There have been no randomized trials examining the effect of hydrocortisone given after the first week of life or used to treat infants with prolonged ventilator dependence. One retrospective cohort study compared infants who required assisted ventilation and oxygen after the first one to two weeks of age and received hydrocortisone with a group of healthier infants who did not receive hydrocortisone.  Infants treated with hydrocortisone experienced decreasing oxygen requirements and were successfully weaned from assisted ventilation. After seven days of treatment, there were no differences in oxygen requirements between the two groups. On follow-up, there were no differences in head circumference, neurological outcome, psychomotor development or school performance. Magnetic resonance imaging performed at eight years of age on a similar cohort of infants treated with hydrocortisone showed that although, overall, children born preterm had significantly reduced grey matter volumes compared to term children, there were no differences in the intracranial volumes, grey matter volumes or white matter volumes between children who did and did not receive hydrocortisone for treatment of CLD.  There were also no differences in neurocognitive outcomes, assessed using the Wechsler Intelligence Scales for Children.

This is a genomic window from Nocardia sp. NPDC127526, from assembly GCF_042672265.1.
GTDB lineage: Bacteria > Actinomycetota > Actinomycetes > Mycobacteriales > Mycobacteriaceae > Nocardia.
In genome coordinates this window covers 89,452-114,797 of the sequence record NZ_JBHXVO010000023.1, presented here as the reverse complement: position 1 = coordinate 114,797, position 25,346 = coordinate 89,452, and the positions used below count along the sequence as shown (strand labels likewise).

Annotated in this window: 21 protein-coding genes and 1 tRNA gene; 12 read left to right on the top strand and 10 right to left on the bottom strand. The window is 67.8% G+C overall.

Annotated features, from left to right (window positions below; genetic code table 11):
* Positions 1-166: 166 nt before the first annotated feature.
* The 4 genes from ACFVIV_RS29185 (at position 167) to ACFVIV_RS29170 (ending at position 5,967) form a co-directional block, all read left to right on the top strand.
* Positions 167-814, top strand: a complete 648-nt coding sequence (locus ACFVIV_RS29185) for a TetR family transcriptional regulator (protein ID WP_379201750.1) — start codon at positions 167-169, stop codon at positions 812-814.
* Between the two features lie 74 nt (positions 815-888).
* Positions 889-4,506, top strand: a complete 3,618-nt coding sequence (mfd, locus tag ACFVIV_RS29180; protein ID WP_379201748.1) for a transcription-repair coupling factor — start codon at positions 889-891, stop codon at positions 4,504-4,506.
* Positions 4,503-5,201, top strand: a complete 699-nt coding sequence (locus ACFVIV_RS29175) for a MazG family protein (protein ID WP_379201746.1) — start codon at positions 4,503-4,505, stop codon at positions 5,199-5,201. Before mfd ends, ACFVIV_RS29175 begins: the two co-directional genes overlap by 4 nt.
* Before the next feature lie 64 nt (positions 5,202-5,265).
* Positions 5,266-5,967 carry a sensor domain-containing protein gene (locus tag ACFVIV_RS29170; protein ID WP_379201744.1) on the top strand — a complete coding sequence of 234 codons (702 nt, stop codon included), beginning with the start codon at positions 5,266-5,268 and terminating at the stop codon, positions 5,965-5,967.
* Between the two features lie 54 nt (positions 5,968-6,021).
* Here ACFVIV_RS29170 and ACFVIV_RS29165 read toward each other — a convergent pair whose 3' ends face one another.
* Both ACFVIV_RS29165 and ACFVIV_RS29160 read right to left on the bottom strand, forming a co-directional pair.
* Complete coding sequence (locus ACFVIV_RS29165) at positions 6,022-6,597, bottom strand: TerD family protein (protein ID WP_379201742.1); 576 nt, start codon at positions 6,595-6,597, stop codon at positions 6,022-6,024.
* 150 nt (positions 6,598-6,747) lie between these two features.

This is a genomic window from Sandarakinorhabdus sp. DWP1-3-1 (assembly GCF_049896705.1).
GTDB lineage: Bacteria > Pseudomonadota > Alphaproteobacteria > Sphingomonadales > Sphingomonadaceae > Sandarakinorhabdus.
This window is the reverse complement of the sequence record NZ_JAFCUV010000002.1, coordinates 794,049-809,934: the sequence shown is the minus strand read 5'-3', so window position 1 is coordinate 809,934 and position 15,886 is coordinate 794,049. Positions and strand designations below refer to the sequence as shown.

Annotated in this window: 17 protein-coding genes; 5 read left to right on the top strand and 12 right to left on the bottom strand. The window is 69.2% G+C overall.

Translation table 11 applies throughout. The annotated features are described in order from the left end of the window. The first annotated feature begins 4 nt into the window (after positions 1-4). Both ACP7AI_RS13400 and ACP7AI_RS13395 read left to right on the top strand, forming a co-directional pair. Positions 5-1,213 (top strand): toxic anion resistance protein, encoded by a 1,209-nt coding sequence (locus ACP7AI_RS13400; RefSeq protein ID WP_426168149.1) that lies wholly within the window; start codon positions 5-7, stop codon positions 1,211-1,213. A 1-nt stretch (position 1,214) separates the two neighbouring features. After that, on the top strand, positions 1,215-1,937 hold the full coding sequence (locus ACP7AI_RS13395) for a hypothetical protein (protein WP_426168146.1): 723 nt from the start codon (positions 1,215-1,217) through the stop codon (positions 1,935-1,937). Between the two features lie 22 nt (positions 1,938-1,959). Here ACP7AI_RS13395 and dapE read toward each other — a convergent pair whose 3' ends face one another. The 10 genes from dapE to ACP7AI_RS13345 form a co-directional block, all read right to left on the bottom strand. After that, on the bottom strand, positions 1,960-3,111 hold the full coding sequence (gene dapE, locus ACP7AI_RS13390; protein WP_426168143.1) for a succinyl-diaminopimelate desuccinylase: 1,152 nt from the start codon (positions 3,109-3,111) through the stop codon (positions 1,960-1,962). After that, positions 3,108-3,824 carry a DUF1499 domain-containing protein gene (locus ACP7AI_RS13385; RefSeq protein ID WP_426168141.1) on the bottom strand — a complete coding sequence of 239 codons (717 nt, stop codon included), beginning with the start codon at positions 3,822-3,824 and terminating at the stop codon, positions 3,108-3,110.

40 mcg inhaled twice daily, approximately 12 hours apart, is the recommended starting dose. For patients who do not respond adequately to 40 mcg after 2 weeks of therapy, increasing the dosage to 80 mcg twice daily may provide additional asthma control. The maximum recommended dosage is 80 mcg twice daily. The starting dosage is based on the severity of asthma, including consideration of the patients’ current control of asthma symptoms and risk of future exacerbation. Improvement in asthma symptoms can occur within 24 hours of the beginning of treatment and should be expected within the first or second week, but maximum benefit should not be expected until 3 to 4 weeks of therapy. Improvement in pulmonary function is usually apparent within 1 to 4 weeks after the start of therapy. The National Asthma Education and Prevention Program Expert Panel defines low dose therapy as 80 to 160 mcg/day, medium dose as 161 to 320 mcg/day, and high dose therapy as more than 320 mcg/day for children ages 5 to 11 years. The Global Initiative for Asthma (GINA) guidelines define low dose therapy as 100 mcg/day in this age group. Titrate to the lowest effective dose once asthma stability is achieved.